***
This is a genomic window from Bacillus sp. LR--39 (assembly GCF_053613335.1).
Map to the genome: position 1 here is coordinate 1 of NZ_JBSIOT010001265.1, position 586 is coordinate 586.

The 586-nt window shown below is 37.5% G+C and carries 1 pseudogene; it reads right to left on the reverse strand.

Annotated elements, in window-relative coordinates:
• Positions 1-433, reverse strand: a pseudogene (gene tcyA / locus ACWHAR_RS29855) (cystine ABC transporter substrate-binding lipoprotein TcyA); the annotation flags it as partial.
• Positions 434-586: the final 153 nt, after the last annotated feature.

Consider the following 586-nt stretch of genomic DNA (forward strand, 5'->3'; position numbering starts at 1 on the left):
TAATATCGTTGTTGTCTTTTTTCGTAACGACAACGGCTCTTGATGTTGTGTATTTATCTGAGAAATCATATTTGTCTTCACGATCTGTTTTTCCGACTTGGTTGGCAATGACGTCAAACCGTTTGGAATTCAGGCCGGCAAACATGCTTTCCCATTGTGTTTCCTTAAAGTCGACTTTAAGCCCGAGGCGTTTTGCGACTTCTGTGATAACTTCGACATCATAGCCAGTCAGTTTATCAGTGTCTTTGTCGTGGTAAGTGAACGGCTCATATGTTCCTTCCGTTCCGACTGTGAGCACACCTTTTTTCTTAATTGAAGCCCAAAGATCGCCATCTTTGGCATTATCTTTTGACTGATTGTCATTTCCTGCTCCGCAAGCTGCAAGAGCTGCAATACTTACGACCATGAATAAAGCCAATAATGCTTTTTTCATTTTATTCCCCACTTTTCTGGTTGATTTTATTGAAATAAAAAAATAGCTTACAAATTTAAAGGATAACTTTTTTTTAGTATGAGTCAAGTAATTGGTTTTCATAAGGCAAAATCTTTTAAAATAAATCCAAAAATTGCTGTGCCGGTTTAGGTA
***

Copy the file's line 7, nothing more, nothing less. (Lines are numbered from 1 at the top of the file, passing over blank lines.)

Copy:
Consider the following 586-nt stretch of genomic DNA (forward strand, 5'->3'; position numbering starts at 1 on the left):